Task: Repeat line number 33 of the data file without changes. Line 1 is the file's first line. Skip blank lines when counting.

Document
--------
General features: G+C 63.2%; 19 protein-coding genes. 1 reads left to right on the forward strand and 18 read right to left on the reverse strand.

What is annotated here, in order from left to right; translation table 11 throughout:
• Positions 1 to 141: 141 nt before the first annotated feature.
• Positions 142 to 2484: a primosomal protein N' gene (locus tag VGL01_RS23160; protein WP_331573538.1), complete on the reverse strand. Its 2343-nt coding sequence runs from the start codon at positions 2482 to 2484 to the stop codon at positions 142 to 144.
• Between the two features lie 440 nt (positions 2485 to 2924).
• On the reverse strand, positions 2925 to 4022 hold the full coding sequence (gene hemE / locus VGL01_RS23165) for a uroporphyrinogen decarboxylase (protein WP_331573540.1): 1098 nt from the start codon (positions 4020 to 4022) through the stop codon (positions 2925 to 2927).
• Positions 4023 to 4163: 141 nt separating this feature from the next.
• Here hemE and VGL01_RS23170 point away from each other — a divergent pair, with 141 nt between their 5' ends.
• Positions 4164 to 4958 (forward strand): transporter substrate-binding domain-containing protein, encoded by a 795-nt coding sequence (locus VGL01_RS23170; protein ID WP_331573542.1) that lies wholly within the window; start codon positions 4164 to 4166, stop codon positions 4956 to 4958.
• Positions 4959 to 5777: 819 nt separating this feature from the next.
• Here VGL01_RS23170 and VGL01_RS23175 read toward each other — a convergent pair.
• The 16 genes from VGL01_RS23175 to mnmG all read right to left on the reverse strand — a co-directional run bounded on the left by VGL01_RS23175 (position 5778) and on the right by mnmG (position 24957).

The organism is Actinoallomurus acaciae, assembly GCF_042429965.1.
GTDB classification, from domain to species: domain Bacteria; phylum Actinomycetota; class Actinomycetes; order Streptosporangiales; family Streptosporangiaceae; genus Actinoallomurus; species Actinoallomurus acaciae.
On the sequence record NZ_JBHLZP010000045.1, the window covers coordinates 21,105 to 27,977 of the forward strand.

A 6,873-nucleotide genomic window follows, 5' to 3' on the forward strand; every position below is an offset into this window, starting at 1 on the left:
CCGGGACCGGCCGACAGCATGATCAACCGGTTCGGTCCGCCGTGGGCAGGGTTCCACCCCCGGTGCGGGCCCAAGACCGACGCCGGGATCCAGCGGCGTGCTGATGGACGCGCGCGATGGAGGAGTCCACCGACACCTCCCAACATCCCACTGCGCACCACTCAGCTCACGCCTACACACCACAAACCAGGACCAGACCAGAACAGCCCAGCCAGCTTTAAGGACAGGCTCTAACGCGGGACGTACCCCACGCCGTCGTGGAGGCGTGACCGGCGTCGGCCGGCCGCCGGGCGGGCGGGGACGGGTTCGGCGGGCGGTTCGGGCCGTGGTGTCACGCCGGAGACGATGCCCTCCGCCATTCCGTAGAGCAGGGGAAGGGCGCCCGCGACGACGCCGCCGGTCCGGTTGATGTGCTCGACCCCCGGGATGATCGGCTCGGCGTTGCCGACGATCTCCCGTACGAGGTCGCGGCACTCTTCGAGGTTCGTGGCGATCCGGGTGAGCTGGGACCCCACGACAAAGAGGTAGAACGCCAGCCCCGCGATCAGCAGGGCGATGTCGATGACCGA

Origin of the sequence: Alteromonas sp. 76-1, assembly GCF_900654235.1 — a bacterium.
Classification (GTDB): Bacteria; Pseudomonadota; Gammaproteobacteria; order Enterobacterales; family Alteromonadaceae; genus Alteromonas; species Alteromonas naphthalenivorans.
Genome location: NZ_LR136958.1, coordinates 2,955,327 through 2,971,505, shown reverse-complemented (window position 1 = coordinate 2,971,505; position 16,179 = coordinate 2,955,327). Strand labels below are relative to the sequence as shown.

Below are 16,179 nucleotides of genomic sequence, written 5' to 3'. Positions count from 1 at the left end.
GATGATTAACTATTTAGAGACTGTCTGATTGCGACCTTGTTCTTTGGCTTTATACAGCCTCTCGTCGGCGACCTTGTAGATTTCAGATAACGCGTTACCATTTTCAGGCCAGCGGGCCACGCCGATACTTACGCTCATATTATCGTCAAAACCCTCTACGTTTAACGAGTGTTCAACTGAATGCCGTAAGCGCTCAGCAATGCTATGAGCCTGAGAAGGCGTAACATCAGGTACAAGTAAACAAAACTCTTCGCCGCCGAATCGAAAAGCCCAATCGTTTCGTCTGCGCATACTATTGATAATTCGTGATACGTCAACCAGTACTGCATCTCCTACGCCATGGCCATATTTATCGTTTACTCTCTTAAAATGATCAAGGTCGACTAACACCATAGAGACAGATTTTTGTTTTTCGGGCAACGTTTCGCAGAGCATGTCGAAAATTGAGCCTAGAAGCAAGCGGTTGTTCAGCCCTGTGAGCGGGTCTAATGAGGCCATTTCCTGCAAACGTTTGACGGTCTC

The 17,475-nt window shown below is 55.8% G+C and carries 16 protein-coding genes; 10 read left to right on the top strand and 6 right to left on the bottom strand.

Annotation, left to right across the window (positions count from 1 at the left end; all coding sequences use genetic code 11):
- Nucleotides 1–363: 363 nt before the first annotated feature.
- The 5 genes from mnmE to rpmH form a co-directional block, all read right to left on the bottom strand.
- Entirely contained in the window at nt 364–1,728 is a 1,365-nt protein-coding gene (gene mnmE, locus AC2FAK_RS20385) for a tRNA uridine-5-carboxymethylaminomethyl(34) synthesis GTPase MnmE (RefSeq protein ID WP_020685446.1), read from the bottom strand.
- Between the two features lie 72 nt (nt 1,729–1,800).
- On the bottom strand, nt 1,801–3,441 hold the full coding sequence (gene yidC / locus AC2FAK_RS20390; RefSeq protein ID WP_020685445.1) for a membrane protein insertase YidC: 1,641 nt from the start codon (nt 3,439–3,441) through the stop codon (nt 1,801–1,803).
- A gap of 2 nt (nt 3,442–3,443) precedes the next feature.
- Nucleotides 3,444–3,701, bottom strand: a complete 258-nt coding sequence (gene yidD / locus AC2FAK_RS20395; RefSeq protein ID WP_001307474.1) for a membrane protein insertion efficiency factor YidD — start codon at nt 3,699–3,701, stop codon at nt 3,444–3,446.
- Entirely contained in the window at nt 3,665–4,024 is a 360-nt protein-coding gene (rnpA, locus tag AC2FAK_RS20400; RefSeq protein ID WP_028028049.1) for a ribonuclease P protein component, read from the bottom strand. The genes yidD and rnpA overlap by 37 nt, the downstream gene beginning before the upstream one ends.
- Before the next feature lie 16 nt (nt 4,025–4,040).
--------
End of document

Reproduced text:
- Before the next feature lie 16 nt (nt 4,025–4,040).